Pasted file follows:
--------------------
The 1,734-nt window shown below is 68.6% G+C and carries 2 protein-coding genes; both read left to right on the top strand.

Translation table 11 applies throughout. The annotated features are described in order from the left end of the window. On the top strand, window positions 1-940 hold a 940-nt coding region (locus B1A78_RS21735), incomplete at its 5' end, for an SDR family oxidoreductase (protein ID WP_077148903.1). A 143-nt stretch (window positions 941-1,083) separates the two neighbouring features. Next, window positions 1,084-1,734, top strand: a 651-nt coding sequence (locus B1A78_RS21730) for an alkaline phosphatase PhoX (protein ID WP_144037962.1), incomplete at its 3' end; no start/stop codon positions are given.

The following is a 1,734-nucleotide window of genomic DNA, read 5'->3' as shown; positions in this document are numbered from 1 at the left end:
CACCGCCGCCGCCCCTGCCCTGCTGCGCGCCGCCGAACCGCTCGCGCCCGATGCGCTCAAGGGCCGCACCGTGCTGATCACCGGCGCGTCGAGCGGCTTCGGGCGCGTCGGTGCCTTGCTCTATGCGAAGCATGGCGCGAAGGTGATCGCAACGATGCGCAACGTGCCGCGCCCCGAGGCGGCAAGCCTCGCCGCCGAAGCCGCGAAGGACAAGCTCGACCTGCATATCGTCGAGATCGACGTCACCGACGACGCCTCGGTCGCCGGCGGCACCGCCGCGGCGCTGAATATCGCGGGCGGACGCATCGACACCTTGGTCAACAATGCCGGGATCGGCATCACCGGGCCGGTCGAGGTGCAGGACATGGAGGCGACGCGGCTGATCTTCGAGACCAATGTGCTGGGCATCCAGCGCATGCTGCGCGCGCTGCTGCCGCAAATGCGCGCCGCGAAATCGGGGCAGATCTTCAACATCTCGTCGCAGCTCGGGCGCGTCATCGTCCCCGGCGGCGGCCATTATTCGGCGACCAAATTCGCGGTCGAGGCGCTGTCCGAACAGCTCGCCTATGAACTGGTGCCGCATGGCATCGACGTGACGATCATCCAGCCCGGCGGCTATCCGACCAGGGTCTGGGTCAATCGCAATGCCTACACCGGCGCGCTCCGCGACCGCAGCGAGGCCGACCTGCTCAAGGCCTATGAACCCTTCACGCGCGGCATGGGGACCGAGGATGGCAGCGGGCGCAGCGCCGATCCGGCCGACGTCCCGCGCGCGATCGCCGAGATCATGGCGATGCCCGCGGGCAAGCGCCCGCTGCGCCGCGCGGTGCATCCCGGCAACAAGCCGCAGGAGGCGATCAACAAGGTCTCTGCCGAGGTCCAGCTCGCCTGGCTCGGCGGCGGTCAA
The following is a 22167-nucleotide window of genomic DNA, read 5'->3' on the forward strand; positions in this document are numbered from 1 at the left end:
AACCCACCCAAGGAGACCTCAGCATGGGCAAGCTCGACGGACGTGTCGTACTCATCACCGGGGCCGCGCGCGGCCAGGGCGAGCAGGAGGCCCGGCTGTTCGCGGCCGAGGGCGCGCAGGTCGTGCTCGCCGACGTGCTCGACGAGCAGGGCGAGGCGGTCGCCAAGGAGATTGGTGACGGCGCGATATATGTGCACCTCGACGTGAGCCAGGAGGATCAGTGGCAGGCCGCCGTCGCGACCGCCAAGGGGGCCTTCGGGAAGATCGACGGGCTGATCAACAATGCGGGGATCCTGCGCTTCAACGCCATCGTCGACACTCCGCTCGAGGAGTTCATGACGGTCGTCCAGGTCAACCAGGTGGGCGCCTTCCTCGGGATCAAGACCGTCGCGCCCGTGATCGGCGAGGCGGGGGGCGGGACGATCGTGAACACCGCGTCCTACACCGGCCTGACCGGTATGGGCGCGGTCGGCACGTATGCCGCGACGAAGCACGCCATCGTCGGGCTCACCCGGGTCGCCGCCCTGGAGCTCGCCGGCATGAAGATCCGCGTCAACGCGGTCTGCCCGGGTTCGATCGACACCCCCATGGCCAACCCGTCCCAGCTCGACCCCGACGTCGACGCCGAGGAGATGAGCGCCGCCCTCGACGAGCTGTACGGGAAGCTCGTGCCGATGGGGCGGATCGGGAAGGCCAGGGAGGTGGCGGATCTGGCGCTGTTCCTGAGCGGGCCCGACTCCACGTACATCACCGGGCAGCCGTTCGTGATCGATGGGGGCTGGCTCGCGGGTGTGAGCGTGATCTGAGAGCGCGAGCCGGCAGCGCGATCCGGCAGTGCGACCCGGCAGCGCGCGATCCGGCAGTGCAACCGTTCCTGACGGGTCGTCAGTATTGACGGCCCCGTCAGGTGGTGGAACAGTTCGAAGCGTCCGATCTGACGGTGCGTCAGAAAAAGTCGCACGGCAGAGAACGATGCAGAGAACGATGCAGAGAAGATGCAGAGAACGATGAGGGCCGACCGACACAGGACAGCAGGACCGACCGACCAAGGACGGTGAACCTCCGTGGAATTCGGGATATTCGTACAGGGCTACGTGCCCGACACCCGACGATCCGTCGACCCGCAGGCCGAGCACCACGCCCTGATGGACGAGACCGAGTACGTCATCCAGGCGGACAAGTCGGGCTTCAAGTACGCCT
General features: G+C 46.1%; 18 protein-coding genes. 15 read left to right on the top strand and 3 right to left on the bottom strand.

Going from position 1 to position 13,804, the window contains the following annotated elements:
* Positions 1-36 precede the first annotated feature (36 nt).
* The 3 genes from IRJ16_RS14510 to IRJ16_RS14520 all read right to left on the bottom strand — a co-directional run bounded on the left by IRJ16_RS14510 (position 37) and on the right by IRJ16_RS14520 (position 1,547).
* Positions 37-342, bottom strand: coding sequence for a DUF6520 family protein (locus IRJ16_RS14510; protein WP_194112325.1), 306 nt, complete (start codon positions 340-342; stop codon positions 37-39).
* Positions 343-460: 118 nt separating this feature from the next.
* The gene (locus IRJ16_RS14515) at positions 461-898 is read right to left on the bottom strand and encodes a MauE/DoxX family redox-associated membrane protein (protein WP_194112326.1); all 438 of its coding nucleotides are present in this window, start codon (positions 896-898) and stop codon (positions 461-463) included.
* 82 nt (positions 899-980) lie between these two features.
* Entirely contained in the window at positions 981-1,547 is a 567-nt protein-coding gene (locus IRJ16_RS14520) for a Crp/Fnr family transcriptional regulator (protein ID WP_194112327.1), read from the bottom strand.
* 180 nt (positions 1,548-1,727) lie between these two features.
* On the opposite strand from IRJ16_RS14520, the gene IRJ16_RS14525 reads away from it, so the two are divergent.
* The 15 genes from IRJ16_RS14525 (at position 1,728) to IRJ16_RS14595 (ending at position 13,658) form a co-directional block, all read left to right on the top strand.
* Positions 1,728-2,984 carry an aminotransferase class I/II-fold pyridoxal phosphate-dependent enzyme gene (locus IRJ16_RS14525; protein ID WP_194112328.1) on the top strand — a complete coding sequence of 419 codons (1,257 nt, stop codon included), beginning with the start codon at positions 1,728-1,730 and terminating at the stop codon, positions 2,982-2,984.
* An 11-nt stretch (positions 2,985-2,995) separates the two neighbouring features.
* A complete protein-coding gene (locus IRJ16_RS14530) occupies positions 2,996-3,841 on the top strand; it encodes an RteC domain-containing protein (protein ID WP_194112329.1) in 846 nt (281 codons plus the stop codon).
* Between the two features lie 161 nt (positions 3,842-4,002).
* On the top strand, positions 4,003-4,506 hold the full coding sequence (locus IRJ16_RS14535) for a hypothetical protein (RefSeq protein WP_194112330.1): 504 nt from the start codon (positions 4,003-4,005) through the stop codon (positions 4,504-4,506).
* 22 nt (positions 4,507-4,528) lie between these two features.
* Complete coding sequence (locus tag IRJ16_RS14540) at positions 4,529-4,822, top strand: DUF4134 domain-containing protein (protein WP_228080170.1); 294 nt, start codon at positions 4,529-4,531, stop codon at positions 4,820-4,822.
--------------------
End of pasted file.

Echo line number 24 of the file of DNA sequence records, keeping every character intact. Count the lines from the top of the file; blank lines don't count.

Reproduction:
* 22 nt (positions 4,507-4,528) lie between these two features.